But India is different. Here, when signs of economic distress rear their head, the ruling dispensation spends months denying it. Ever since jobs became scarce in India from the middle of the NDA's last term, the government was in a denial mode. It published various data, in colourful infographics to boot, to show that it was opposition propaganda, backed by a section of the media that was against it, and jobs were in fact expanding.

In its second term too, the government has chosen to ignore the warning signals, like falling auto sales, severe contraction in manufacturing activity and almost no demand for bank loans. It is still denying that there is something seriously wrong. Most government spokespersons pointed to the "strong fundamentals" of the Indian economy and said that it will bounce back. Others tried to show that even at 5%, the economy was growing at a faster rate than many other countries.

But that is not the ground reality. There is severe economic distress all over the country. Most automakers have reduced production and laid-off workers. Many auto dealerships have closed. The auto industry is the bellwether of manufacturing activity because it, along with downstream auto component units, employs nearly 50% of the workers engaged in the manufacturing sector. Hence, if they start shedding people from the workforce, the chain effect is disastrous for the economy. The common man has started feeling the pinch and has now become vocal as his or her income goes down due to lack of business.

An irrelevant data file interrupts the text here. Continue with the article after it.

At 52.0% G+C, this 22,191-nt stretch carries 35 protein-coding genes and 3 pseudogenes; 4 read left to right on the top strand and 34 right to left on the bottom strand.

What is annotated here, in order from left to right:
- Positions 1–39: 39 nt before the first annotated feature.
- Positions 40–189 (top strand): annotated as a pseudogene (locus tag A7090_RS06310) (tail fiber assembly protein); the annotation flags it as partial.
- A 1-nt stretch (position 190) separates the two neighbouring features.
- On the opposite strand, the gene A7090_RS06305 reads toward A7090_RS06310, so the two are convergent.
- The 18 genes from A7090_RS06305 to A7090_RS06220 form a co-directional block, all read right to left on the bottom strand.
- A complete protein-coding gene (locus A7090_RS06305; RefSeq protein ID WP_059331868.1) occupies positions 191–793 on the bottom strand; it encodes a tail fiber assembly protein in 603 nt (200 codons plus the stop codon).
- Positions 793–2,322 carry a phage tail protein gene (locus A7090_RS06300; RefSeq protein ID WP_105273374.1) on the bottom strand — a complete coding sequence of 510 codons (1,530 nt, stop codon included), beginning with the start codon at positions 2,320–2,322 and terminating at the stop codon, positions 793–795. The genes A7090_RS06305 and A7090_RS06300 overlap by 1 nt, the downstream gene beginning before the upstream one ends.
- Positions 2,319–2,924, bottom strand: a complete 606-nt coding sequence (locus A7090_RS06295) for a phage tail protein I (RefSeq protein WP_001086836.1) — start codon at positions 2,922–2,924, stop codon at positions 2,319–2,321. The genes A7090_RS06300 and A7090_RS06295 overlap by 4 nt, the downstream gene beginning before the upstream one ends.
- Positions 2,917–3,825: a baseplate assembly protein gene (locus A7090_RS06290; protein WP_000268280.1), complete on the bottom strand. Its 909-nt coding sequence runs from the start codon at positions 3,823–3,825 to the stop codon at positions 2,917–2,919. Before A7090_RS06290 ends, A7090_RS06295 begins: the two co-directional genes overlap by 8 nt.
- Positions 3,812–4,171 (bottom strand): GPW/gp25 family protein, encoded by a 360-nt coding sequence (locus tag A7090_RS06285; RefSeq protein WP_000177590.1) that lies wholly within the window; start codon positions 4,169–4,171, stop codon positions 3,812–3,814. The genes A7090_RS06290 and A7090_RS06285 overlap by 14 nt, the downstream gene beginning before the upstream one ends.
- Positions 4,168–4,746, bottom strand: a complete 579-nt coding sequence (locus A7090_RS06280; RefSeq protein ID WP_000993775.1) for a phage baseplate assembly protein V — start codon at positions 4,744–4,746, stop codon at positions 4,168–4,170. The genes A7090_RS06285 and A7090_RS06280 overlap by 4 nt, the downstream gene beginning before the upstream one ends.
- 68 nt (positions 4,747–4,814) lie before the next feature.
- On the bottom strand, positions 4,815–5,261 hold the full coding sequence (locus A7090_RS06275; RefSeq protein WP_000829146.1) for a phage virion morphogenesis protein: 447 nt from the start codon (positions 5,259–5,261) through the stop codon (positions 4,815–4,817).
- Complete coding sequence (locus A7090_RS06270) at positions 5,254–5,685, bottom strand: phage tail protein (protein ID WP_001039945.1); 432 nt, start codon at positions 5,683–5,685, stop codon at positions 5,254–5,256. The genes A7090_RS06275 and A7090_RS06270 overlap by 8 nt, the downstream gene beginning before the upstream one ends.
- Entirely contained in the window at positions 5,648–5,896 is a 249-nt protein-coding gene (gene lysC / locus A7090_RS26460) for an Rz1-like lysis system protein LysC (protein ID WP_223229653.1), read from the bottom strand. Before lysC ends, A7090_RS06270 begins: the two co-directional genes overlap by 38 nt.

Apart from removing a ban on the purchase of new vehicles in government departments, the government has done little to address the problems being faced by the industry. The result has been that auto sales have continued to decline and August was the 10th straight month they have gone down. The situation has reached a critical level. This is all the more distressing as India was emerging as the go-to destination for the auto industry in the last few years and major car manufacturers were ready to invest in manufacturing facilities in the country. The dream is souring fast.

The government has to act fast to reverse the downtrend. The time for cosmetic, short-term or knee-jerk response is over. There have to be major investments by the government in the infrastructure sector. This will result in increased demand for steel and cement. There will be a cascading effect on other industries. Once money starts flowing in the economy, sentiment will improve. Then, the government needs to look at structural reforms. Deep structural reforms in multiple sectors are required to give the economy a direction and prod the private sector to start investing again. These reforms must necessarily include measures to cut red tape and ease the process of doing business in India. That is absolutely necessary to attract FDI as foreign investors were not impressed by taking back of the tax imposed on their earnings in the budget or the economic package announced recently. The government has to do all this and more if the economy is to grow at 7 to 8% and become a $5 trillion economy in five to seven years.